As I continued on, I became doubtful about his story. Why would he take this dirt road that hasn’t been plowed and is never driven on–even when it’s nice–when there is a perfectly good asphalt road a mile to the east? And why didn’t he have a cell phone?
But sure enough, a mile down the road, I saw his car stuck in hard, crunchy foot-high snow, and I felt sick to my stomach. I was disgusted with myself. Is there anything I could have done for him? Could I have offered to help push it out? Maybe I should have explained my phone situation better, so he didn’t think I was some small-minded xenophobe or racist.
All along my journey, I’d been looked upon as a transient, a bum, and even as a criminal, yet I discovered that, even with these experiences, I am just as quick to misjudge, to fear the unusual, and to be governed by unexamined and deeply rooted prejudices.
There was no happy ending to the story. I never found out if he ever got his car out of the snow, or if he was just passed along to the next house, and the house after that, by other scared people.
I resolved, then and there, that as I push forth, I will be quick to forgive those who misjudge me, and to let my first instinct–the next time I come across a person in need–not be mistrust and fear, but compassion and charity.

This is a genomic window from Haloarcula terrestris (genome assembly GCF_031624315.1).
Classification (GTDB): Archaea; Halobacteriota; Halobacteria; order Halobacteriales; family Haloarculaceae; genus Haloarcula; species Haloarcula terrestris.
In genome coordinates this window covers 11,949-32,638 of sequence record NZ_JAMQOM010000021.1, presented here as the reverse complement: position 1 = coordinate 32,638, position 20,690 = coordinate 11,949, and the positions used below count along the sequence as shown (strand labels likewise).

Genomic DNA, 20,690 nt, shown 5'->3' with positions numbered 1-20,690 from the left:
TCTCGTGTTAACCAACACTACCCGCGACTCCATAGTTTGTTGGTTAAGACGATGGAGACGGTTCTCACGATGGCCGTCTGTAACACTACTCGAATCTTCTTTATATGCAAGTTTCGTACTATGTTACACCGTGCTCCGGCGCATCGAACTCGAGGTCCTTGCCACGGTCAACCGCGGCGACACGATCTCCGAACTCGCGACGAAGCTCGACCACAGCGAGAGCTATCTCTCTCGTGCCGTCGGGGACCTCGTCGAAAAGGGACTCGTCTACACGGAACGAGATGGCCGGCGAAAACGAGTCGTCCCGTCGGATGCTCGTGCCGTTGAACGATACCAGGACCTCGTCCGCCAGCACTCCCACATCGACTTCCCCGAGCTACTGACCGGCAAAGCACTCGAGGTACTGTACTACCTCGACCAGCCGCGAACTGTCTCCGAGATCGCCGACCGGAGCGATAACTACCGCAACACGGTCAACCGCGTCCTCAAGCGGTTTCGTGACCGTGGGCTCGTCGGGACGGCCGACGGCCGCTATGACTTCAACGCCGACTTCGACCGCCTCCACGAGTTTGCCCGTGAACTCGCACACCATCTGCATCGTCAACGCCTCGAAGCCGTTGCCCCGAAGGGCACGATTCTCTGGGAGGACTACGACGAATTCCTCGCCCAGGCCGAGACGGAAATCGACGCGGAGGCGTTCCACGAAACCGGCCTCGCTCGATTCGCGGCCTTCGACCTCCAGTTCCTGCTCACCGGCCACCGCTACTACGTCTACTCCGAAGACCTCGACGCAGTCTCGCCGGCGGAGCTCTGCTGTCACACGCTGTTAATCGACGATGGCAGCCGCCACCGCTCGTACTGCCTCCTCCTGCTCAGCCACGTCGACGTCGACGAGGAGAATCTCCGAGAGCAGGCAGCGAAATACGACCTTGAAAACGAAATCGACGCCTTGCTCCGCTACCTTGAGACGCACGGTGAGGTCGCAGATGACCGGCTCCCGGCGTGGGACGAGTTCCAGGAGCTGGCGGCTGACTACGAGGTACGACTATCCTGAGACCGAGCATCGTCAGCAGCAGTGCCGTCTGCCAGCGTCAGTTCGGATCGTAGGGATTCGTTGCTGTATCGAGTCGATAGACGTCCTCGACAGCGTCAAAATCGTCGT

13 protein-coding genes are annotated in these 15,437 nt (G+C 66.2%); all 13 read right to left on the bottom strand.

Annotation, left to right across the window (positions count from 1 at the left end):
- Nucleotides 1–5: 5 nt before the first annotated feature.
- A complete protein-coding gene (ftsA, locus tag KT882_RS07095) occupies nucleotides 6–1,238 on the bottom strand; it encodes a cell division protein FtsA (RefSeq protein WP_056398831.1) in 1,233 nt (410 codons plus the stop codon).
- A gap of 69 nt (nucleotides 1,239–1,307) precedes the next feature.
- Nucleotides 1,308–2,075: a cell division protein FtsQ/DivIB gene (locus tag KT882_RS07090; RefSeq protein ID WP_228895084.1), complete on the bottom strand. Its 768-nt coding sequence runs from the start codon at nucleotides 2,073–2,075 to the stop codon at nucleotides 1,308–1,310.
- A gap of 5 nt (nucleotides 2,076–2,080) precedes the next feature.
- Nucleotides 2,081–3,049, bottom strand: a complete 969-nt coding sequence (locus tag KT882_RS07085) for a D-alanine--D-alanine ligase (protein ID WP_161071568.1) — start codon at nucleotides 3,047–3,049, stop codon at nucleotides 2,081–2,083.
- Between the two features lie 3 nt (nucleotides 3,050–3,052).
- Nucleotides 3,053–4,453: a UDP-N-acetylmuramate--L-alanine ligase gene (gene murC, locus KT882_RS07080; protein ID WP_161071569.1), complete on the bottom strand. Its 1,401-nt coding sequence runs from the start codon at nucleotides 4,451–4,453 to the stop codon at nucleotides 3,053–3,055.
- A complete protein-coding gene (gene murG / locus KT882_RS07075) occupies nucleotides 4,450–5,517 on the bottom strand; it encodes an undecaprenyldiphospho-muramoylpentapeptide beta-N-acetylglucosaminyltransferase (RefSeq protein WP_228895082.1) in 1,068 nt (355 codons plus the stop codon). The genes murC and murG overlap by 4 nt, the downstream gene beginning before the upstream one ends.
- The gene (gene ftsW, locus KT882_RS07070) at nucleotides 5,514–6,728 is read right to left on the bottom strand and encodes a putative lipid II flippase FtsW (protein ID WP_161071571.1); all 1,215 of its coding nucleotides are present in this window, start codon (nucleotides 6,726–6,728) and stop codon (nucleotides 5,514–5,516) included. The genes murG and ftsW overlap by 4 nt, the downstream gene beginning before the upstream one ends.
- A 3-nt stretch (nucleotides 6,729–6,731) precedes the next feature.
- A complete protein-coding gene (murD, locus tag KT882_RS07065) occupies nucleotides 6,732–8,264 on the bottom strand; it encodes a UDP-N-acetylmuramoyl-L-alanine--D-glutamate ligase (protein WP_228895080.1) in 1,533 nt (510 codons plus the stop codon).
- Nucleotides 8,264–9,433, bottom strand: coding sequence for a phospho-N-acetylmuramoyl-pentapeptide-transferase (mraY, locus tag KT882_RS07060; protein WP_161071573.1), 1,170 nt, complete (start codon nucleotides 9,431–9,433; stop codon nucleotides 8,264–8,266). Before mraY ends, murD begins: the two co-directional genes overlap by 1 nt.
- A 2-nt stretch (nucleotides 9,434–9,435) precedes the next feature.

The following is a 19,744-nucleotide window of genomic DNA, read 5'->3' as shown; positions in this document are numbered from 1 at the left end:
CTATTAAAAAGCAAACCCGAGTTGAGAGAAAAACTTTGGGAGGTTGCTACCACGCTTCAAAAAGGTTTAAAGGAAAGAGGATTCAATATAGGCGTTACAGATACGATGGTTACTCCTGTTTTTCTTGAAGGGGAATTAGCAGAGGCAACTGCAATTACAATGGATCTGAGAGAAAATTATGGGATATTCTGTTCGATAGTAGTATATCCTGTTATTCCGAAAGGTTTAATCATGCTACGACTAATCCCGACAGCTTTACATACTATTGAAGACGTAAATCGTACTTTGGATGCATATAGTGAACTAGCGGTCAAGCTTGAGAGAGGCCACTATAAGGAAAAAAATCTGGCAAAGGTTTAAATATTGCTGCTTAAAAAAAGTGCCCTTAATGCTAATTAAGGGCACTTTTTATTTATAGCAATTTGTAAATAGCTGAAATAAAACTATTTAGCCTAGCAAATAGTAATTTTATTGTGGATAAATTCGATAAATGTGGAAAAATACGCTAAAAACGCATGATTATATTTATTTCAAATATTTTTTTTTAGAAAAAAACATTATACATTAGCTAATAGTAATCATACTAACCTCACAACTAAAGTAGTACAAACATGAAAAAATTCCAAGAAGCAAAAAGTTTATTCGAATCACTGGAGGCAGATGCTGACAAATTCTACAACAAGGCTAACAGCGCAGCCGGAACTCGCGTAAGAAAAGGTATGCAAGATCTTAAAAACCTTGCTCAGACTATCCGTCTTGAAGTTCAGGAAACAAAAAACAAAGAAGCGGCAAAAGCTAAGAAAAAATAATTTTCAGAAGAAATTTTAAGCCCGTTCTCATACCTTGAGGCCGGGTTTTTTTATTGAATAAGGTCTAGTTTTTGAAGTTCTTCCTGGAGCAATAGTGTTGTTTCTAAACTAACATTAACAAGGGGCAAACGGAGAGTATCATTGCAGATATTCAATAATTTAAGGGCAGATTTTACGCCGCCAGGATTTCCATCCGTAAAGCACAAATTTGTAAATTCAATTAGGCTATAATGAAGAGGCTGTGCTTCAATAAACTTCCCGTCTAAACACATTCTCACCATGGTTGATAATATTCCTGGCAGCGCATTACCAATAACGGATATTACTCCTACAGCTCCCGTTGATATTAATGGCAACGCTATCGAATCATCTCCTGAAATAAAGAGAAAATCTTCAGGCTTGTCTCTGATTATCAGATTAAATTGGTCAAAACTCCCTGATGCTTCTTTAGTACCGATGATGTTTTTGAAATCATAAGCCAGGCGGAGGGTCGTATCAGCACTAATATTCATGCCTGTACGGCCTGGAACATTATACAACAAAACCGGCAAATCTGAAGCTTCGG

The Keystone Pipeline. This goes straight south through Kansas to Oklahoma. I’d walked a decent section of the Keystone in Alberta, so I felt a strange pang of nostalgia when I ran into it again in Kansas.
Vast fields of wheat. The wheat will remain dormant over the winter and grow again in the spring.
Not gravel roads, but dirt roads. They are pleasant to walk along, and good for the shins/feet when they’re dry, but darn-near impossible when there’s been rain.
Lots of soybean and corn fields in Kansas. This field has been “disked.” In other fields, the corn stalks are still rooted in the ground and about a foot high: very uncomfortable walking.
Harold, Buddy, Ken, Maralee
The Ladies Lounge in Hope, KS
Don, the ex-mayor, of Hope
A blizzard came in while I stayed at Hope. It was easy walking on roads, but there were a few section where the drifts were thigh-high.